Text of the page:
NTSB Update Offers as Much Frustration as Information

Officials want to know why the false signal occurred

WASHINGTON -- The day after the National Transportation Safety Board released new information about the multiple fatal June 22 Metro crash, local officials unleashed new frustrations with the investigation.

The NTSB addressed what failed Tuesday in their letters to Metro, the manufacturer of the failed equipment, the Federal Transit Administration and the Federal Railroad Administration. But it failed to answer "why?"

Complaints about the automated track system are common, according to leaders of the transit workers union. The NTSB findings just further expose a failing transit system.

"We hear stories on a daily basis about communications and automatic train control problems," said Jackie Jeter, president of the local union.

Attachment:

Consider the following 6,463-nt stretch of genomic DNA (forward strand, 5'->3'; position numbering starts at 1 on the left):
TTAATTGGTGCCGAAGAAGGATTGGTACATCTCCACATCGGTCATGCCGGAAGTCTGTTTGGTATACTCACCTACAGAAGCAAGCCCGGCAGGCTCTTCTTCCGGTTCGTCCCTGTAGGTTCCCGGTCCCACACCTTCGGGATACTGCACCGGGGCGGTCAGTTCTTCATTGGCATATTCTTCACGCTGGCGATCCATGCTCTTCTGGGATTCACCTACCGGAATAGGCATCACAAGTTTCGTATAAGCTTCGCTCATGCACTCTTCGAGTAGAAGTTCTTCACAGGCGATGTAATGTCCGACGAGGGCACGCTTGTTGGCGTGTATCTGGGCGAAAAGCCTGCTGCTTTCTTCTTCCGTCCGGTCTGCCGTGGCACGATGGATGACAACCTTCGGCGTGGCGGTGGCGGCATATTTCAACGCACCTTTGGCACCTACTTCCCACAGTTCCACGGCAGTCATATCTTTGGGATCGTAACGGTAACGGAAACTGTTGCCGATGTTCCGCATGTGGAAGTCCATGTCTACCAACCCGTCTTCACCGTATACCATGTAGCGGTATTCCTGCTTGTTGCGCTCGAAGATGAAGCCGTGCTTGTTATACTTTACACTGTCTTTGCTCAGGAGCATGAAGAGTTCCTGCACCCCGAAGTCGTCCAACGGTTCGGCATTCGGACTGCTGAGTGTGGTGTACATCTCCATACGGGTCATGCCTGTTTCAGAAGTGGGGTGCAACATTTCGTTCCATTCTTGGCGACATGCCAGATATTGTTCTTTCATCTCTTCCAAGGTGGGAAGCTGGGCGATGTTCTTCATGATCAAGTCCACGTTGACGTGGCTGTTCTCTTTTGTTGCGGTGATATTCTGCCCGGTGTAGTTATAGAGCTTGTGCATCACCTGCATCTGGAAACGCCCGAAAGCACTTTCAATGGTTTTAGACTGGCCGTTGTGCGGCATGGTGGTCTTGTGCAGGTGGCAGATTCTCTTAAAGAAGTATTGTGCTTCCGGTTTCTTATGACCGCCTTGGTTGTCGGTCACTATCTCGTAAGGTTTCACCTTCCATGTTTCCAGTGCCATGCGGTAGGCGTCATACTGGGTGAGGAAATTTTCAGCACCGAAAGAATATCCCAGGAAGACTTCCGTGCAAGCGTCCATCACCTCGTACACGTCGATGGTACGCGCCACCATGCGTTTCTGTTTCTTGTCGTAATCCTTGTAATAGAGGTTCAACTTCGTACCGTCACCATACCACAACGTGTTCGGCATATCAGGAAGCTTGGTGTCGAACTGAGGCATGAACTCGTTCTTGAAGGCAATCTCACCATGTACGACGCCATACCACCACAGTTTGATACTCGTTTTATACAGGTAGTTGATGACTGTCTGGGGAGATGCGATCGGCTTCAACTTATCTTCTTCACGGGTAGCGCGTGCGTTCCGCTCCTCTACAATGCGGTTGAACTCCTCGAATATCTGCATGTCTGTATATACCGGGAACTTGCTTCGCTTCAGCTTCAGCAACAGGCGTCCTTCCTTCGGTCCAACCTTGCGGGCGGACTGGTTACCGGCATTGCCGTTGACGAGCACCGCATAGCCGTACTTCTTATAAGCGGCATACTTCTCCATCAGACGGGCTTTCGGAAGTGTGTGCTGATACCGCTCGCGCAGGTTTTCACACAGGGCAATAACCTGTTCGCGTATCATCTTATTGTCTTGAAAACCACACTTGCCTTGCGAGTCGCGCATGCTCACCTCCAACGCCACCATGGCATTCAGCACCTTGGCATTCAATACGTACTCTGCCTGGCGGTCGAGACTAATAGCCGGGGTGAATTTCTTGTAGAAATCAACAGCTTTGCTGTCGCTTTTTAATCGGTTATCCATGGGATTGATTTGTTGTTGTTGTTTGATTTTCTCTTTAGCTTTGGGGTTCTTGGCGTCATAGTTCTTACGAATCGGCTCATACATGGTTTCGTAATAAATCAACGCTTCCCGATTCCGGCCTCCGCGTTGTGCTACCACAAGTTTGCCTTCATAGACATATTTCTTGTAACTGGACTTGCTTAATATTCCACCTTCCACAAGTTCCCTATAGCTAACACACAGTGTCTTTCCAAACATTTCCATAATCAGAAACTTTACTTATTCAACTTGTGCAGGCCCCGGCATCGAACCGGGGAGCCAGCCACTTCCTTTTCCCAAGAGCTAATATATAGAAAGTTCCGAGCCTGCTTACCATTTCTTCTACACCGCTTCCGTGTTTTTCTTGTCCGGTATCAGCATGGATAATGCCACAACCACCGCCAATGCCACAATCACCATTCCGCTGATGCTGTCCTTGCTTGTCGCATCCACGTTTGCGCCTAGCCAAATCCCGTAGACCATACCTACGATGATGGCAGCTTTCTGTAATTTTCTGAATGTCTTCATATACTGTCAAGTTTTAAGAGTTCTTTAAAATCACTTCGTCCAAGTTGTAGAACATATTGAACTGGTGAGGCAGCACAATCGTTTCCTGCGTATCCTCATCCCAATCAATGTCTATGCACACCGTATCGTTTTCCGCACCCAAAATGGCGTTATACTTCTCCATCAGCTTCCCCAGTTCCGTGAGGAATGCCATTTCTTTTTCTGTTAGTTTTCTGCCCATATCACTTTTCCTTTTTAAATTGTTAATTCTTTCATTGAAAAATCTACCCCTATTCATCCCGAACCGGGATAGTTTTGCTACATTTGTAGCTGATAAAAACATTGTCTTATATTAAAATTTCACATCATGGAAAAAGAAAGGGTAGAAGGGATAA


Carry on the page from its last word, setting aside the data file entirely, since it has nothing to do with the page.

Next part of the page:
The union also called for accountability.

"No one in the ranks of management has been held responsible for these failures," Jeter said.

D.C. Councilman Jim Graham, a member of the Metro Board, vented frustration Wednesday about the wording of the letters. He wonders why, three months after the crash, Metro is learning more about what went wrong but not more about why it went wrong.

"We need to know how it happened in order to prevent it from happening again," he said.

An investigation of this magnitude can take between 12 and 18 months to complete, an NTSB representative told NBC4.

Graham expects Metrorail to operate in manual mode until the NTSB figures out what caused the sensor failures.

Contact Us